Change is Inevitable, but is Transformation?

A note about this re-blog (from Delores): I wandered over to WordPress to post my thoughts today about receiving a manuscript from a student who has made an amazing breakthrough in her writing: She has found her voice. On my way to post this, I saw this blog about change … In the case of the student I’m advising, transformation was necessary in order for her to find her voice. I’m so honored to part of the journey.

A Librarian by Any Other Name

My colleague, Mary Piorun, is defending her doctoral dissertation this afternoon. (Woohoo!! Go, Mary! Go!) To help her get ready, a bunch of us listened to her give her presentation earlier this week. Her topic is on transformational change in organizations, in particular, this type of change in academic libraries today. I found it to be pretty interesting stuff, not just as it relates to our work in eScience and data management (the focus of Mary’s research question), but the bigger topic of how organizations change, in general. Transformation suggests significant shifts in one’s thinking, behavior, environment, etc. How do such changes happen? What are the components of the change and how do leaders usher their organization through them? Don’t ask me, ask Mary. She’s the one who’s spent the last several years reading and thinking and writing about it. You can reach her at… 

But seriously, as a librarian in…

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Blogging for Whom?

blue royal typewriterI love reading good blogs … there are so many great blogs floating around and I frequently wish that I wrote as eloquently as others do.  I think this is what stops me from writing more often:  I just don’t think my writing is good enough.  As I thought more about this statement I realized that I haven’t really answered an essential question:  Am I blogging for myself or for others? Probably for both.  My initial goal for this blog was to reflect on my journey towards tenure; the idea was to reflect on what I was learning & experiencing as I took small — and large — steps on this path.  The initial audience, I suppose, was intended to be the university promotion and tenure committee, my pre-tenure committees, colleagues, and myself.  I hope it can be helpful to other pre-tenure faculty who are navigating their own journeys and to students who often have a lot of questions about the tenure and promotion process; perhaps my blogs can shed some light on what it’s like to work toward tenure — and why tenure even matters.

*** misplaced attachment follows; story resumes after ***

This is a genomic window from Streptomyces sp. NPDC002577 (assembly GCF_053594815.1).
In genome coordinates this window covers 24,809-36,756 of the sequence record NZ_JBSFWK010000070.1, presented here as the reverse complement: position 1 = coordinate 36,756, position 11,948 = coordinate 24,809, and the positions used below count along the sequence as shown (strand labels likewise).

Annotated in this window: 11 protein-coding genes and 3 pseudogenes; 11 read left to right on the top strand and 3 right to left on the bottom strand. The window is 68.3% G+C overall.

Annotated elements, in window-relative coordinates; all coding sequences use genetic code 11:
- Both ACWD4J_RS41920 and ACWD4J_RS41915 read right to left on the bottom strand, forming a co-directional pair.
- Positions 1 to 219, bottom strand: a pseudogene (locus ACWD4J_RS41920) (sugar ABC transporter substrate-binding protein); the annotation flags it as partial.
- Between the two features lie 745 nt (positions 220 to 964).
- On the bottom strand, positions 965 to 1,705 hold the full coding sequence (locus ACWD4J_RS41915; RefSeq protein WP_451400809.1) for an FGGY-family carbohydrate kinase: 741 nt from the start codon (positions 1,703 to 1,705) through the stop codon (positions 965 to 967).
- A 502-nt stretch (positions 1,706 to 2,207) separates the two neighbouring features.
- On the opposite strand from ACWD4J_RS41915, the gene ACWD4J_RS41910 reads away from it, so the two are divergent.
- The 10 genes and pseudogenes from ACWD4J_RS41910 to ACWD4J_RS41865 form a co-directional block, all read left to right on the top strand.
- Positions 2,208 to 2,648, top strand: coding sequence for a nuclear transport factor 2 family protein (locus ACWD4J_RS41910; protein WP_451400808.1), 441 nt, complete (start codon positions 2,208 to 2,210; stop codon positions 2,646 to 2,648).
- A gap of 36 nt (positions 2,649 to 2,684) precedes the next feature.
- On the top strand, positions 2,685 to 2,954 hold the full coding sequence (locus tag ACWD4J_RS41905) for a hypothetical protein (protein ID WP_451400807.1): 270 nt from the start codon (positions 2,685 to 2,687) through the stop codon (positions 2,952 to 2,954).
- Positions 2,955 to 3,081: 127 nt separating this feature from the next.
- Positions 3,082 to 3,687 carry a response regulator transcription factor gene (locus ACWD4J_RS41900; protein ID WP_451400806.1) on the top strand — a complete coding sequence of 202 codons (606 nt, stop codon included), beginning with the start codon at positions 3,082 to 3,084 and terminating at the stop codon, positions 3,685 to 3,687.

As we wrap up another semester, I feel good about the ways I’ve prepared my tenure portfolio and feel that the portfolio reflects what I’ve done as a faculty member at Pacific.  The act of preparing and developing the portfolio over the past few years not only helped me clarify my goals, philosophy, and research, it helped me really begin to see myself as a faculty member.  More than just about anything else, the portfolio turned out to be critical to my identity development as a faculty member.  Working onn it, I’ve been able to see how I’m contributing to the university as well as to the profession; I’ve seen that I’m doing things that university faculty do — and I feel good about it.  The pre-tenure process allows me to consciously develop as a faculty member by setting specific professional goals then reflecting the ways I’m meeting those goals.  It has been one of the best professional development experiences in my career, perhaps because of the intentionality of the process as well as the reflective practice.

The portfolio itself is a handy way to present myself to others, including future students. I’ll continue to work on it over the next few months to tune it up so it’s ready for Fall 2014 when I go up for tenure review.  But I don’t see it ever being a “finished” document; rather, it’s something I’ll continue working on to provide evidence of my work as a faculty member.  As with my portfolio, I’ll continue working on this blog because it provides a place for me to think about and reflect on my work as a faculty member.  Future topics for the blog include: why tenure matters, the initial journey (from pre-tenure assistant to tenured associate professor), and the road from associate to full professor (it’s a different journey, with different expectations).